Merit-Based Scholarships and Student Effort
AbstractTwenty-one states offer merit scholarships that require students to maintain a minimum grade point average (GPA). Using a comprehensive administrative database from Clemson University, this study estimates the relationship between the incentives created by a South Carolina merit scholarship (LIFE) and students' academic performance. I hypothesize that being at risk of gaining or losing this scholarship will lead to increased effort and, as a consequence, higher grades. The results suggest that the incentives created by the scholarship increase GPAs by as much as 0.101 on a four-point scale, controlling for student and course characteristics. Moreover, the results indicate that for men the relationship between the risk of gaining or losing the scholarship and grades is large and statistically significant; for women, however, there is little evidence that the scholarship is related to grades. © 2009 American Education Finance Association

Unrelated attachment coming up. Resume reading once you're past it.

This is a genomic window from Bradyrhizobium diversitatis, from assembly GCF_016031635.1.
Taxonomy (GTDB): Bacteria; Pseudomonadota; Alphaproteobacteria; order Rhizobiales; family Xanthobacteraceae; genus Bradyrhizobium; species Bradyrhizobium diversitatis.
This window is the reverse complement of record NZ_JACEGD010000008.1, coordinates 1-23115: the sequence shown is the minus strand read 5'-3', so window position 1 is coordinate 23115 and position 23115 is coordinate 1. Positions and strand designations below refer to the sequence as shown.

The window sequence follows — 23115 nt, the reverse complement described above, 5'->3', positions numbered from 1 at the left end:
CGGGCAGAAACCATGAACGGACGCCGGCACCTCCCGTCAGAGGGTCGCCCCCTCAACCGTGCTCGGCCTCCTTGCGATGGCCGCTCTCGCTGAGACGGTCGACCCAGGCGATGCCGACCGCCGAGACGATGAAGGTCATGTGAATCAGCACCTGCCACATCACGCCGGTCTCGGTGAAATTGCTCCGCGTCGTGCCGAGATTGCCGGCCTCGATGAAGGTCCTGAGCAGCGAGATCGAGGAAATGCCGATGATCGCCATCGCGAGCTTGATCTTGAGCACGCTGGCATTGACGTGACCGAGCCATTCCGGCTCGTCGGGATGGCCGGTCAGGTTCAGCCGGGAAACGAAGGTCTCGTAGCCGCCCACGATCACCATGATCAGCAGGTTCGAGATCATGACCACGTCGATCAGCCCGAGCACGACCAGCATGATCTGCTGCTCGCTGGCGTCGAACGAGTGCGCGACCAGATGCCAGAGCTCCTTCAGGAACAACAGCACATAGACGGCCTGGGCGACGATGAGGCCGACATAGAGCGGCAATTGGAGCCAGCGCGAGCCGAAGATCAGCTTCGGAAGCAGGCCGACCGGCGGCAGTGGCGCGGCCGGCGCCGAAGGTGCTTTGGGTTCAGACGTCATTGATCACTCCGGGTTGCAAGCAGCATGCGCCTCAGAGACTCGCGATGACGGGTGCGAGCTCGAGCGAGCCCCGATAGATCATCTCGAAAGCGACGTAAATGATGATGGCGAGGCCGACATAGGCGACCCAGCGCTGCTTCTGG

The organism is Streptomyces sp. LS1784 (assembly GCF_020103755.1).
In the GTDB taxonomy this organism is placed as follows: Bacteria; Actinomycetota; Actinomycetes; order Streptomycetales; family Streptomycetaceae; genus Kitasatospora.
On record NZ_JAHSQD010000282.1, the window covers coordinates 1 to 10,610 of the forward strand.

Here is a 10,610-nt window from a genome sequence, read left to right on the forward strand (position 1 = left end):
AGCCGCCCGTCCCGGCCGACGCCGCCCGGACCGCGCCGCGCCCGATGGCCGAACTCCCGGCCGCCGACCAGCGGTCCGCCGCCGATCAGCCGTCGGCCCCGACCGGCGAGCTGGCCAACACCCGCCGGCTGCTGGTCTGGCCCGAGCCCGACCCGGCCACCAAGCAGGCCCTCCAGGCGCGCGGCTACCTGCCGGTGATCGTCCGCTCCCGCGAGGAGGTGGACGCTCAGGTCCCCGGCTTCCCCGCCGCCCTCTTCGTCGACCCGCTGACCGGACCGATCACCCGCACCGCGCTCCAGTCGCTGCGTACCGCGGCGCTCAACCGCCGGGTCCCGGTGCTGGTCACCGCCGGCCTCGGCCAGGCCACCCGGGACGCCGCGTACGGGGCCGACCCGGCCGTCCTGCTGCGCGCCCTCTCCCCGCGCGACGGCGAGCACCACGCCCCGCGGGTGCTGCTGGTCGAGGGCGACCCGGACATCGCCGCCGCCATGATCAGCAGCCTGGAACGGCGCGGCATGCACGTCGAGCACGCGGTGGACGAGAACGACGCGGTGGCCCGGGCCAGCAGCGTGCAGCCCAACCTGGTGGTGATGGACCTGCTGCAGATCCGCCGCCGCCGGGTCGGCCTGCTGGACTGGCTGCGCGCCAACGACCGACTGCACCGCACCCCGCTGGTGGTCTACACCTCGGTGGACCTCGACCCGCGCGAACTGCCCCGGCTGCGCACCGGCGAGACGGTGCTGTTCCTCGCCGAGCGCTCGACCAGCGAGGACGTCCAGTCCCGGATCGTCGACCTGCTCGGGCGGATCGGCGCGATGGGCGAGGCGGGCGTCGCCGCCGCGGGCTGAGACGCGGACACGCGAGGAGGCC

Download InfoIf you experience problems downloading a file, check if you have the proper application to view it first. In case of further problems read the IDEAS help page. Note that these files are not on the IDEAS site. Please be patient as the files may be large.
Bibliographic InfoArticle provided by MIT Press in its journal Education Finance and Policy.
Volume (Year): 5 (2010)
Issue (Month): 1 (January)
Contact details of provider:
Web page: http://mitpress.mit.edu/journals/
Find related papers by JEL classification:
- I20 - Health, Education, and Welfare - - Education - - - General
- I21 - Health, Education, and Welfare - - Education - - - Analysis of Education
You can help add them by filling out this form.
For technical questions regarding this item, or to correct its authors, title, abstract, bibliographic or download information, contact: (Karie Kirkpatrick).
If references are entirely missing, you can add them using this form.